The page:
- We welcome the Government’s change in tone and approach to private communications compared to the White Paper, which stated that requirements to scan or monitor for illegal content would not apply to private channels. The tone is now more reflective of the scale and severity of harm perpetrated against children on private messaging platforms, as detailed in the CCO’s recent ‘Access Denied’
- However, Ofcom’s power to direct companies to use technology to identify illegal CSEA is limited in several important ways. It fails to specify what kind of technology companies will be required to use, beyond “automated” and “highly accurate”. Platforms may opt to ditch established, privacy-preserving scanning tools such as PhotoDNA (as some including Facebook have signalled they are considering dropping) in favour of other tools which they assert are highly accurate, but for which there is less evidence of effectiveness. Platforms should be required to demonstrate the accuracy of such tools before their adoption.
- Furthermore the plans will not require all companies to make routine use of these. Instead, it appears that the Government intends for Ofcom to make use of its power to direct companies to use this technology in an extremely targeted way, and on a case by case basis.
- It is unclear how Ofcom will gather the necessary evidence of “persistent and prevalent” child sexual exploitation and abuse when companies are not required to make use of automated scanning technology, which unearths this material at scale.
- Finally, we welcome the Secretary of State’s reassurance that the duty of care will apply to messages which are end-to-end encrypted. However, the Government response does not set out which tools will be at Ofcom’s disposal in order to effectively monitor and regulate harms on end-to-end encrypted platforms.
- Age verification/assurance
Some services and online content are not illegal, but are inappropriate for children (e.g. pornography).
All companies will be required to assess whether their platforms are “likely to be accessed” by children. Crucially, a service need not be aimed at children for it to be “likely to be accessed” by children. For example, if a site is targeted at users aged 13 or over, but under 13s make up part of the user base, then the “likely to be accessed” test could be met. This replicates the approach taken in the ICO’s Age Appropriate Design Code, which protects children’s data privacy and will come into effect in September 2021.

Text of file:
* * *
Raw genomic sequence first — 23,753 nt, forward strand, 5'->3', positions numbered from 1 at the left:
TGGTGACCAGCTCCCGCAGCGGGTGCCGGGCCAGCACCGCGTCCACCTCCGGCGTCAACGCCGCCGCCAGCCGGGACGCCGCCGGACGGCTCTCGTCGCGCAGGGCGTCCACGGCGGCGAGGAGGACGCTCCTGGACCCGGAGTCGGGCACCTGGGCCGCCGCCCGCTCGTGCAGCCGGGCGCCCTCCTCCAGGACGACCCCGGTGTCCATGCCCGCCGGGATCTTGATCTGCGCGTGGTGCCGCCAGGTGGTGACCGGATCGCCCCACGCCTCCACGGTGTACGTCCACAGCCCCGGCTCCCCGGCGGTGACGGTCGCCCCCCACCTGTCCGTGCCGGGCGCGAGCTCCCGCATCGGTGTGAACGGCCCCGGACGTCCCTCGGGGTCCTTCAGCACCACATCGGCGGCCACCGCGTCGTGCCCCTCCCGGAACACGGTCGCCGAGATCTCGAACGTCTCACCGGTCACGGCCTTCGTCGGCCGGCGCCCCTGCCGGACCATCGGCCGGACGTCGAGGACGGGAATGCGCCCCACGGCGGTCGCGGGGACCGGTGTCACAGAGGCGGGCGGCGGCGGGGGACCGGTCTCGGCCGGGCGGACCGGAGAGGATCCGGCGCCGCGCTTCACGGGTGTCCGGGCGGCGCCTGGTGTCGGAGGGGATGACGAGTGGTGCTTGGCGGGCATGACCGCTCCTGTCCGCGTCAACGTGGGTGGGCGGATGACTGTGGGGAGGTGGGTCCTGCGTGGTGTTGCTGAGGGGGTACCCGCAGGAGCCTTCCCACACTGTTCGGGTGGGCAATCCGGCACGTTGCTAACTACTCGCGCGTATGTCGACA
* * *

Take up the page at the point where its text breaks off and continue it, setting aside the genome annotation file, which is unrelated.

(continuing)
Services which are “likely to be accessed” by children will be required to conduct a child safety risk assessment, and implement systems to protect children from experiencing harm. This might include using age verification and age assurance technology to restrict children’s access, or by offering a differentiated, child-friendly service (e.g. restricting certain functions, such as end-to-end encrypted messaging, to adults).
- It is very welcome that platforms will be required to take action if they are “likely to be accessed” by children, rather than just those aimed at children. However, how this is interpreted is key. Following the ICO, it may be decided that the “likely to be accessed” test is met when children form a “substantive and identifiable user group”. This needs to be more clearly defined. Furthermore, companies should be required to regularly re-assess whether this threshold has been met.
- The Government’s decision last year to not proceed with its plans to require commercial pornography sites to age verify their users was extremely disappointing. This underlines the importance of the Online Safety Bill being introduced into Parliament as soon as possible.
- Further clarity is needed on when a service would be expected to make use of age verification or age assurance technology, despite this being the key technological approach to preventing children from accessing inappropriate content. The Government should give Ofcom the power to direct companies to use this technology in specific cases – echoing the proposed power for Ofcom to direct companies to use technology to identify child sexual exploitation.
 Note that this goes further than GDPR fines, which are set at 20 million Euros (around £18 million) or 4% (not 10%) of annual global turnover.